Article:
This is the time of year people start making New Year’s lists, and if you’re in any respect a culture vulture that means making lists of works of art to “take in” that you haven’t managed to get to yet. But a bucket list is an almost comically awful way to approach art. You’re not just reducing art to a signifier (of taste, class, whatever) rather than letting it be the thing itself; you’re not just turning it into a commodity (something to be accumulated rather than experienced) and reducing it to its cash value; you’re actually turning it into something akin to cash itself, into a featureless line in a ledger.
But . . . I like lists. I find that a physical list of, say, places I’ve been actually jogs my memory, breathes life back into the experience of the place. Ditto with cultural experiences – ditto even with people I don’t see regularly enough.
Of course, flipping through names on Facebook isn’t the same as seeing somebody again. So: here’s a list of a different character. Not a list to make you feel bad about all the experiences you haven’t accumulated yet, nor to make you feel virtuous once you’ve checked them off. But a list of old friends to revisit.
It’s a list of movies to see again. Not because there are no new movies coming down the pike worth seeing – there will be piles of them – any more than because there are new places to see you should never sleep in your own bed. Not because 2014 is the right year to see this or that film, but because any year would be a good year. They’re just films you’ll enjoy seeing again. And again.
Some movies repay repeat viewing because the experience changes materially – and for the better – the second time around. “Fight Club” is a good example – seeing it again once you know the big “twist” is a different and more even more enjoyable experience than seeing it for the first time. For others, you really have to marinate yourself in the film before you’ve truly experienced it. “The Big Lebowski” is probably the template for that kind of film: the jokes get funnier once you know them, but also subtle acting and directing choices stand out that you might not have noticed before. Try watching the entire film paying closest attention to Donnie; it’s a whole new movie.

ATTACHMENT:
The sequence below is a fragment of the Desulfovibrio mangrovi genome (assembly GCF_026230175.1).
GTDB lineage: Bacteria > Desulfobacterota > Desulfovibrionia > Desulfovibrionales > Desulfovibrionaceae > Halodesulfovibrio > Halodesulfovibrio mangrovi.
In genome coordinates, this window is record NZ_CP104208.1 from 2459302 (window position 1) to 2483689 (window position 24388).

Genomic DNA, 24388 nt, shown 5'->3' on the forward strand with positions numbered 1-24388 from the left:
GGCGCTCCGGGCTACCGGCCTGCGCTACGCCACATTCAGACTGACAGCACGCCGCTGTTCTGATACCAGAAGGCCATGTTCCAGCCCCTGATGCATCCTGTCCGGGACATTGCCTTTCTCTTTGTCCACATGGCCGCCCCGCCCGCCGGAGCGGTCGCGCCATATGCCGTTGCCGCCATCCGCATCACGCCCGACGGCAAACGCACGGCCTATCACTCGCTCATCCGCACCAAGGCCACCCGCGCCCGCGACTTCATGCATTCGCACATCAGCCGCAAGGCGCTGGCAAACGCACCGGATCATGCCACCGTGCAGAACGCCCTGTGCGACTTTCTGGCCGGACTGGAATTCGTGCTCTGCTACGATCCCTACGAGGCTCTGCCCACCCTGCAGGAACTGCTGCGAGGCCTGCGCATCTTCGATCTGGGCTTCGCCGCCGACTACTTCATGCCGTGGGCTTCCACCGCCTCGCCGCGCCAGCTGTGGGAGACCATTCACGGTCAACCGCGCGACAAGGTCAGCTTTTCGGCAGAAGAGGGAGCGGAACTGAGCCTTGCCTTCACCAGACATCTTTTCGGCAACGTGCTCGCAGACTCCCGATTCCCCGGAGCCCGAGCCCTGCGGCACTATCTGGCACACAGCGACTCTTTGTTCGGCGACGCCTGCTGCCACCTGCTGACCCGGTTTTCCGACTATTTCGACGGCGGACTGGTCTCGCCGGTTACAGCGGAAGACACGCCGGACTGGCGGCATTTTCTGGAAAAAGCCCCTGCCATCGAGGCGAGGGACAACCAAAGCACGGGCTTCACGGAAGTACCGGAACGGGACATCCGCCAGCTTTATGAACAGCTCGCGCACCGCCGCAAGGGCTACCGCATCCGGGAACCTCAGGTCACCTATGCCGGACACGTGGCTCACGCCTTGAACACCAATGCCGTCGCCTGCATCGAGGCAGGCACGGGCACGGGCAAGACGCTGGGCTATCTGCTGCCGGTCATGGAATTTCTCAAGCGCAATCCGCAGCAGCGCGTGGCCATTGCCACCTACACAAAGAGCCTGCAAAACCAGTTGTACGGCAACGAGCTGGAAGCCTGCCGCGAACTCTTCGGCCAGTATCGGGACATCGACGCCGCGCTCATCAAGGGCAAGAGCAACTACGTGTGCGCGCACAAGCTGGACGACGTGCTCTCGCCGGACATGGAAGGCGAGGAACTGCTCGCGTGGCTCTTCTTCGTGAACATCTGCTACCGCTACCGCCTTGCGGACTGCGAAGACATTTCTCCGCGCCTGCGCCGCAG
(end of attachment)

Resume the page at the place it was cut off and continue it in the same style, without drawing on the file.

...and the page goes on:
Sometimes you were just the right age. Like, the way I saw “Star Wars” fourteen times the year it came out. Because I was seven and, you know, that’s what seven year olds do. I’m sure “Toy Story” had a similar trajectory – I’ve certainly seen it over a dozen times, and I can tell you, existential crisis really doesn’t get old. Nor does Miyazaki’s perfect tale of maturation, “Spirited Away.”
The old television networks understood the importance of repetition. That’s why they aired “It’s a Wonderful Life” every Christmas. And why they aired “The Wizard of Oz” every . . . actually, I don’t remember when they aired it – but I understand it was very confusing for people back when most everybody had a black-and-white television. Anyway: they knew what they were doing. See them again, even though you don’t have to.
And then of course there’s “Groundhog Day,” which is in a class by itself in terms of demanding re-screening.
“The Shining,” on the other hand, I would not recommend seeing over and over and over and over and over and over and over again. Or you’ll wind up making a silly movie like this one. Or, you know, chopping your family to bits. Ah, heck – it’s worth the risk.
That’s a bunch already. I’m going to list a few more, but I’m not going to get to 100. Not without your help anyway. So please – submit your additions to the list in the comments.
“Withnail and I” – legitimate contender for best buddy movie ever, certainly one of the best conjurations of the spirit of the late ’60s, British variant, and if nothing else, definitely a movie that will do something to your brain. And once it has done so, why would you want to do anything else to it? Why trust one movie more than another?
A tale of city boys in the country needs to be mated with a story of country boys in the big city. “On the Town” – no, it isn’t as iconic as “Singin’ In the Rain,” but it’s equally perfect as a movie, and it wears its perfection more lightly – and for that reason, becomes even more thoroughly enjoyable the more familiar it is. And the ending basically announces that you’re supposed to see it again. Come up to my place, and we’ll put it on.
And then, when it gets late, we’ll put on “After Hours,” a very different tale of the city. Martin Scorsese’s only “indie,” and his only film (I believe) to feature a cameo by Tommy Chong, it’s another film that announces the necessity of repetition with the ending, but it’s also so dense with visual jokes that it’s really impossible to absorb them all in one viewing.
More comedy! Everybody’s seen “The Princess Bride” a hundred times – and with good reason. But how many times have you seen “The Court Jester,” Danny Kaye’s triumph of a mock-swashbucker? However many it is, it isn’t enough. Similarly, everybody’s seen “Some Like It Hot” and “The Apartment” – two Billy Wilder films that certainly merit re-watching. But his less-heralded Cold War comedy, “One, Two, Three,” has an ever greater density of jokes that never stop being funny. And the third act, lifted wholesale from Ferenc Molnar’s play, The President, only gets more outrageously unbelievable with each viewing.